Former British diplomat, founder and director of the Beirut-based Conflicts Forum.
It is now no longer conceivable that MbS can deliver what Trump and Netanyahu desired. Does this then mean that the US confrontation with Iran, and Jared Kushner’s Deal of the Century, are over? No.
Conflict is popping up everywhere in the world nowadays and all of them have their separate background contexts. But why so many at the same time? Well, it’s all about change – about the recognition that we are at the cusp of major changes. The world is beginning to pre-position.
The treaties are untouchable, precisely because Germany believes that to loosen its hold over the monetary system will be to open Pandora’s Box to the ghosts of inflation and social instability rising, to haunt us anew, Alastair Crooke writes.
The more the rival US élite factions cloister themselves in their enclaves, certain in their separate views about how America can retain its global supremacy, the less likely it is that they will understand the very real impact of their collective belligerence on the outside world.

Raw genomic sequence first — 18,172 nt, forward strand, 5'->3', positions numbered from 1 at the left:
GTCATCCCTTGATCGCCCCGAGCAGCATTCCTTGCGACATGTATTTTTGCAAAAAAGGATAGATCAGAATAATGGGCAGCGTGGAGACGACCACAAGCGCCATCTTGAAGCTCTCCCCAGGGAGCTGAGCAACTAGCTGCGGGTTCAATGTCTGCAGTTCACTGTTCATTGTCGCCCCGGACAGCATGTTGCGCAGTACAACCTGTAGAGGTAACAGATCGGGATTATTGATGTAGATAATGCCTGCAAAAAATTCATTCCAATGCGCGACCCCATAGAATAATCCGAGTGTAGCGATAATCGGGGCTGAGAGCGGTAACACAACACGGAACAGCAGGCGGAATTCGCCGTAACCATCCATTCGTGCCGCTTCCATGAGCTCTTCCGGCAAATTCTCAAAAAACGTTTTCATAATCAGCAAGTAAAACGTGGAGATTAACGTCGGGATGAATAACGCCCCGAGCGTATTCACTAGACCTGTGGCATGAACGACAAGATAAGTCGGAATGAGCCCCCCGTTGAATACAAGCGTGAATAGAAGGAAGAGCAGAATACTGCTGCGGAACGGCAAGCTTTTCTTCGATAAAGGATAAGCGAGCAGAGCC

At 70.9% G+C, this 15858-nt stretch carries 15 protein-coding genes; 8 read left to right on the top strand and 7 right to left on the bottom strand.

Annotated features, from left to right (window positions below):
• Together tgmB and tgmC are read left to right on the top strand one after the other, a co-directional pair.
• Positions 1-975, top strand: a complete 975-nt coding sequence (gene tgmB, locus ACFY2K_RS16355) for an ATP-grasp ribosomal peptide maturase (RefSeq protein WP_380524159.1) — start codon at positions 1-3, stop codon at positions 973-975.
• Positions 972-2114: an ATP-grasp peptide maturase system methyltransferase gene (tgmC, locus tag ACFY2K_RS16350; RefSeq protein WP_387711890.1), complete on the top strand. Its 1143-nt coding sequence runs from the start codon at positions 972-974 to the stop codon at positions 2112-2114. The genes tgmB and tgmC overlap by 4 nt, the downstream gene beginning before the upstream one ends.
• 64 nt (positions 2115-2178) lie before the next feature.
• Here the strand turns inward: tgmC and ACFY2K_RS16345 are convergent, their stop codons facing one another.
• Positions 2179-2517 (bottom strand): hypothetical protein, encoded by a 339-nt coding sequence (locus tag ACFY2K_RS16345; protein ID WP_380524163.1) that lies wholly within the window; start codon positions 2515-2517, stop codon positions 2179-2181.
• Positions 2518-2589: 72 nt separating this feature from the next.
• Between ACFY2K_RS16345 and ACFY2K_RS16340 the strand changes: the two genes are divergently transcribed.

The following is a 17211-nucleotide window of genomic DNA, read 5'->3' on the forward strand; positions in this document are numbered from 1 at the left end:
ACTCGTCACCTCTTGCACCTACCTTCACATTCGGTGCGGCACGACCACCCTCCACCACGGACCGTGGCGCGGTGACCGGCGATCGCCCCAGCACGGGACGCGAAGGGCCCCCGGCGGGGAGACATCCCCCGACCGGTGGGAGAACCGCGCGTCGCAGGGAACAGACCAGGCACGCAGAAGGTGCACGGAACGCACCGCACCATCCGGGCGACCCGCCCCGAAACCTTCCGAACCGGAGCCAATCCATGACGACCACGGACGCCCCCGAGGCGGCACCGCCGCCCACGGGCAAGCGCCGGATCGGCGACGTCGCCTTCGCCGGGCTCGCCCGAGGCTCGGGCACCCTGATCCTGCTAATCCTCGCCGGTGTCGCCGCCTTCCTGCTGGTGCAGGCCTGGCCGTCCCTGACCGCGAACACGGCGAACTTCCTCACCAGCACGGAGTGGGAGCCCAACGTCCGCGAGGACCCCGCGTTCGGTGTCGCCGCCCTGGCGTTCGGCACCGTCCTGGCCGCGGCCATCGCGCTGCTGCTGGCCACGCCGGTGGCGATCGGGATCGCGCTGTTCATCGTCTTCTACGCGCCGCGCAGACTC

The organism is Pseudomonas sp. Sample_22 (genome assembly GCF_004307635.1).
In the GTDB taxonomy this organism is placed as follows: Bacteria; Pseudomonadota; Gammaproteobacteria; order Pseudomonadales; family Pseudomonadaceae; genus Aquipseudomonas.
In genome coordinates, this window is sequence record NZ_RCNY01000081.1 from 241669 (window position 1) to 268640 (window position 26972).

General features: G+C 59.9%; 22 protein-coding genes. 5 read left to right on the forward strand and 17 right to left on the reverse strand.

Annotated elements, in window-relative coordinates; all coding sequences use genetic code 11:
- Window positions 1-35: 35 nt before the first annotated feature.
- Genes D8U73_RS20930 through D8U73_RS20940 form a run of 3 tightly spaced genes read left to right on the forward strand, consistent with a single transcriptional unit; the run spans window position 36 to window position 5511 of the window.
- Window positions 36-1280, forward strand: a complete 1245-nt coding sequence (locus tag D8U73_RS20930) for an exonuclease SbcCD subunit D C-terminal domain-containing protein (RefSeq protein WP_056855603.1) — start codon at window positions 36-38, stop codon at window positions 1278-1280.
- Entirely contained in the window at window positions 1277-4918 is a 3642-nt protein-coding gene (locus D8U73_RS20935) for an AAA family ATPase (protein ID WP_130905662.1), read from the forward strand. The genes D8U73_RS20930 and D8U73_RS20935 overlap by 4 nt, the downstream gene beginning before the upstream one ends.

The ‘max pressure’, Make America Great Again formula is not going to work, for the simple reason that it is consuming America’s ‘capital stock’ at a torrential rate. It will neither restore America’s manufacturing base, nor will it recover to America it’s political hegemony.
The crisis between Iran and Washington is only nominally about nuclear issues. It is rather, a political crisis between Iran and America, which reaches back to the humiliation of US President Carter in the context of the US embassy siege in Tehran.
Ultimately, Trump will find himself in a corner in which he never wished to find himself: It may already be too late. He is there.
The Kushner – Trump ‘Deal’, in respect to the integration of Israel into the regional energy economy seems destined to draw the same skepticism and distrust, as does the ‘Deal’s’ other parts.
The consensus on ‘no conflict’ unfortunately, may turn out to have been overly sanguine. This is not because Trump consciously desires war, but because the hawks surrounding him, particularly Bolton, are painting him into a corner.
The pendulum of power in the Middle East has shifted northwards, as a result of Syria’s defeat of the ‘Wahhabist’ campaign against it. Syria, Iran, Iraq and Lebanon now are both mobilised and energised. By contrast, Syria’s Gulf adversaries are enervated, weakened, and mired in their own internal crises.